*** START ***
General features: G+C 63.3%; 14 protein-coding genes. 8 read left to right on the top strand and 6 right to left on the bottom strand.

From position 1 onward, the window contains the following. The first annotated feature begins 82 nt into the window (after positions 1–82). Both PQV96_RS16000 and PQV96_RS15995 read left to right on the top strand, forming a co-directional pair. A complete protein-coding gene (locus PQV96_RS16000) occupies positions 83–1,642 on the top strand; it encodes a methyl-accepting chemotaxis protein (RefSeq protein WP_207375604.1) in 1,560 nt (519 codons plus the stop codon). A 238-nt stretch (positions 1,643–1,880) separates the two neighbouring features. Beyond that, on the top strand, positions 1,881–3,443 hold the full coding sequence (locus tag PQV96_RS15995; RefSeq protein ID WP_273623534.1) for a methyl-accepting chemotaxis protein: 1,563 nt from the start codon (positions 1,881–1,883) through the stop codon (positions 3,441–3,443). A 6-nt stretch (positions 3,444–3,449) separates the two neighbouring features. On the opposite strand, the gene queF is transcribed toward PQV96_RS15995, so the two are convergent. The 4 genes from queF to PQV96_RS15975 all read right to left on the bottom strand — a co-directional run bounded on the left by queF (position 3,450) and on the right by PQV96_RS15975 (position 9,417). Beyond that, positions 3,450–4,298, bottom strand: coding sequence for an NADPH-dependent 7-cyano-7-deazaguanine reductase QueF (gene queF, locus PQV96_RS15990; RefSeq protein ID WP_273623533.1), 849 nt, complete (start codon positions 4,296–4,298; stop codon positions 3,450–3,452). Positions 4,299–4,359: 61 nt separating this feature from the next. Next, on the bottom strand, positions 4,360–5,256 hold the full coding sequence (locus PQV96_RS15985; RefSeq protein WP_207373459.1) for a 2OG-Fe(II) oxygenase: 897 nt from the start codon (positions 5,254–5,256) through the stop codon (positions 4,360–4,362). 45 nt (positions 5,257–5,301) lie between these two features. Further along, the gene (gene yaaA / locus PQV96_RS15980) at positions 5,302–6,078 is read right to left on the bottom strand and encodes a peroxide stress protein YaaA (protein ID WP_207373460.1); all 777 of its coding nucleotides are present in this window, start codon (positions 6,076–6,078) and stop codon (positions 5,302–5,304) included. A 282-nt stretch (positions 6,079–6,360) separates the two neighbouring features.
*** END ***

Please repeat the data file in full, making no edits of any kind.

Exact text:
General features: G+C 63.3%; 14 protein-coding genes. 8 read left to right on the top strand and 6 right to left on the bottom strand.

From position 1 onward, the window contains the following. The first annotated feature begins 82 nt into the window (after positions 1–82). Both PQV96_RS16000 and PQV96_RS15995 read left to right on the top strand, forming a co-directional pair. A complete protein-coding gene (locus PQV96_RS16000) occupies positions 83–1,642 on the top strand; it encodes a methyl-accepting chemotaxis protein (RefSeq protein WP_207375604.1) in 1,560 nt (519 codons plus the stop codon). A 238-nt stretch (positions 1,643–1,880) separates the two neighbouring features. Beyond that, on the top strand, positions 1,881–3,443 hold the full coding sequence (locus tag PQV96_RS15995; RefSeq protein ID WP_273623534.1) for a methyl-accepting chemotaxis protein: 1,563 nt from the start codon (positions 1,881–1,883) through the stop codon (positions 3,441–3,443). A 6-nt stretch (positions 3,444–3,449) separates the two neighbouring features. On the opposite strand, the gene queF is transcribed toward PQV96_RS15995, so the two are convergent. The 4 genes from queF to PQV96_RS15975 all read right to left on the bottom strand — a co-directional run bounded on the left by queF (position 3,450) and on the right by PQV96_RS15975 (position 9,417). Beyond that, positions 3,450–4,298, bottom strand: coding sequence for an NADPH-dependent 7-cyano-7-deazaguanine reductase QueF (gene queF, locus PQV96_RS15990; RefSeq protein ID WP_273623533.1), 849 nt, complete (start codon positions 4,296–4,298; stop codon positions 3,450–3,452). Positions 4,299–4,359: 61 nt separating this feature from the next. Next, on the bottom strand, positions 4,360–5,256 hold the full coding sequence (locus PQV96_RS15985; RefSeq protein WP_207373459.1) for a 2OG-Fe(II) oxygenase: 897 nt from the start codon (positions 5,254–5,256) through the stop codon (positions 4,360–4,362). 45 nt (positions 5,257–5,301) lie between these two features. Further along, the gene (gene yaaA / locus PQV96_RS15980) at positions 5,302–6,078 is read right to left on the bottom strand and encodes a peroxide stress protein YaaA (protein ID WP_207373460.1); all 777 of its coding nucleotides are present in this window, start codon (positions 6,076–6,078) and stop codon (positions 5,302–5,304) included. A 282-nt stretch (positions 6,079–6,360) separates the two neighbouring features.